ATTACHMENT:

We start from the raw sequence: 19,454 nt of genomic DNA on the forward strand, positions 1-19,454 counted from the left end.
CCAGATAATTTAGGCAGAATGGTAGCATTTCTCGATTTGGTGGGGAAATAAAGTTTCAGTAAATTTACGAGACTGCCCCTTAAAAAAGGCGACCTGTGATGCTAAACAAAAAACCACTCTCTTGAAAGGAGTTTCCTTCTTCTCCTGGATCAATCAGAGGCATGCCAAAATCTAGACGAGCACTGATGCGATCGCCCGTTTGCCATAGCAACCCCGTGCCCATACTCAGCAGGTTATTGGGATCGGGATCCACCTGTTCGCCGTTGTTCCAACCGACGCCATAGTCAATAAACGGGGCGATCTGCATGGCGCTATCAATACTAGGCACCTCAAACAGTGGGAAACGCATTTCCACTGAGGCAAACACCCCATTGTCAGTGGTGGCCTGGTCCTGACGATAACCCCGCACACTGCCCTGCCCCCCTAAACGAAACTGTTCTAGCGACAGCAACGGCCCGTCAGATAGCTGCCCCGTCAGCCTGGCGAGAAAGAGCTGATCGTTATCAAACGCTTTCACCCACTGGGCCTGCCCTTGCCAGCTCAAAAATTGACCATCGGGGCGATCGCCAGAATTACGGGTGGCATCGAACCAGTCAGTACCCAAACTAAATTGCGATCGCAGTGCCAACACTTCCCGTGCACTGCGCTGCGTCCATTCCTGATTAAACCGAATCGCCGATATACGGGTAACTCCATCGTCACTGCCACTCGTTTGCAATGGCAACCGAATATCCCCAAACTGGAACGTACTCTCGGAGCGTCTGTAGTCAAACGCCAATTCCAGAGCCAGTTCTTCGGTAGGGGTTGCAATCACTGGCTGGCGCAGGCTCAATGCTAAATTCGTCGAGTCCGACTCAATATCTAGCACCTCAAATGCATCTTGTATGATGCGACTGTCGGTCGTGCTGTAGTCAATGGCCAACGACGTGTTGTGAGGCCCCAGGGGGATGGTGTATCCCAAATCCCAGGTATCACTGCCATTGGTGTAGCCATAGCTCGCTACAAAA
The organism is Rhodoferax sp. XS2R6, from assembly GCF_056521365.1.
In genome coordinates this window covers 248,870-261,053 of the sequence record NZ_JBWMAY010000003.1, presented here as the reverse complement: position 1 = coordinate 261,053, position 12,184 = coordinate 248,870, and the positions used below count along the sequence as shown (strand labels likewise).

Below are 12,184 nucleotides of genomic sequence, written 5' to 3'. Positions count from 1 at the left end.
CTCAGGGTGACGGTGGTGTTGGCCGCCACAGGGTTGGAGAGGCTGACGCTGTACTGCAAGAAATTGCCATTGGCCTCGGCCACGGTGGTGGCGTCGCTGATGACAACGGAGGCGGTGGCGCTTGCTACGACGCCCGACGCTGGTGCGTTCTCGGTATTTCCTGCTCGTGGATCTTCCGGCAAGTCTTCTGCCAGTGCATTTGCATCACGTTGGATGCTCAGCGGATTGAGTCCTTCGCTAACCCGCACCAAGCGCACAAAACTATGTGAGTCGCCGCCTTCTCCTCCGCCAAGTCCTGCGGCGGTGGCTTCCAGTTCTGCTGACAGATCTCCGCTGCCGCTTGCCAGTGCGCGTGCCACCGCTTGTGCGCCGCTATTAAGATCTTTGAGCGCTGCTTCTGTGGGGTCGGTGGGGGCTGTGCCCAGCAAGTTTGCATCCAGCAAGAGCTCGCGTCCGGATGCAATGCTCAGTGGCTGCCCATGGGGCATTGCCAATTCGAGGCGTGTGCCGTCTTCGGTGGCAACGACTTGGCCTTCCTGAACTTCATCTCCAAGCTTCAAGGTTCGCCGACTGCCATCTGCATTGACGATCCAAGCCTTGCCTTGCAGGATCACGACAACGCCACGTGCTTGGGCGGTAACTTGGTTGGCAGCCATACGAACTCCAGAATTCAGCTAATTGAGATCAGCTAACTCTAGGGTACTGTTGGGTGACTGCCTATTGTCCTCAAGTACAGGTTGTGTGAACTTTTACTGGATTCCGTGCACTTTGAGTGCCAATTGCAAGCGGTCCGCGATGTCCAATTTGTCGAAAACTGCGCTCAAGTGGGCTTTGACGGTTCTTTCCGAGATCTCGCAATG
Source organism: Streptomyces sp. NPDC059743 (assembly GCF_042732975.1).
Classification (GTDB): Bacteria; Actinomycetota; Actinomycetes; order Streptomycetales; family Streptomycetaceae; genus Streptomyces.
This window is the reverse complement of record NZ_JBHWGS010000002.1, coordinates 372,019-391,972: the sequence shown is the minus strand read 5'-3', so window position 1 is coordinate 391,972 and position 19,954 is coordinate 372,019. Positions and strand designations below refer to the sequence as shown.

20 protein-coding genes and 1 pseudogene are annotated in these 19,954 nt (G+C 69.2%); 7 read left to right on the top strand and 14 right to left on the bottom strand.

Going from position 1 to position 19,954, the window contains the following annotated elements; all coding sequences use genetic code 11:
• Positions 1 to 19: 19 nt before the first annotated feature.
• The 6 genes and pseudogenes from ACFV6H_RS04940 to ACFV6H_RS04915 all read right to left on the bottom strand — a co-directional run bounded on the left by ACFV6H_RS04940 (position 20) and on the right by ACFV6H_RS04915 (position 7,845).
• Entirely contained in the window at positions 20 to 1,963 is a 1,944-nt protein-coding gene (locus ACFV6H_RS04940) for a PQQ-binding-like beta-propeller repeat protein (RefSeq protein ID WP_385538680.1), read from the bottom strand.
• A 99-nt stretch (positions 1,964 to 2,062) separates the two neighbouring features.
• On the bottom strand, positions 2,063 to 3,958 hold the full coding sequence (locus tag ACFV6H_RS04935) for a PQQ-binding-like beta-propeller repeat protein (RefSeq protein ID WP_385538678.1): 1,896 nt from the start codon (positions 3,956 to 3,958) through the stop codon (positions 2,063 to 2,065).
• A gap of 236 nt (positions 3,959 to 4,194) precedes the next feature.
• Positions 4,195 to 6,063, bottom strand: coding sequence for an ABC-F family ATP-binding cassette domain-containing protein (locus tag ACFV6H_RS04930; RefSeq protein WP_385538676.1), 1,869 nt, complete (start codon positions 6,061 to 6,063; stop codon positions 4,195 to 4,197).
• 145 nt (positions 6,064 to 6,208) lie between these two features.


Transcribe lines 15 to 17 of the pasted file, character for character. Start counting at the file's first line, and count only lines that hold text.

• A 99-nt stretch (positions 1,964 to 2,062) separates the two neighbouring features.
• On the bottom strand, positions 2,063 to 3,958 hold the full coding sequence (locus tag ACFV6H_RS04935) for a PQQ-binding-like beta-propeller repeat protein (RefSeq protein ID WP_385538678.1): 1,896 nt from the start codon (positions 3,956 to 3,958) through the stop codon (positions 2,063 to 2,065).
• A gap of 236 nt (positions 3,959 to 4,194) precedes the next feature.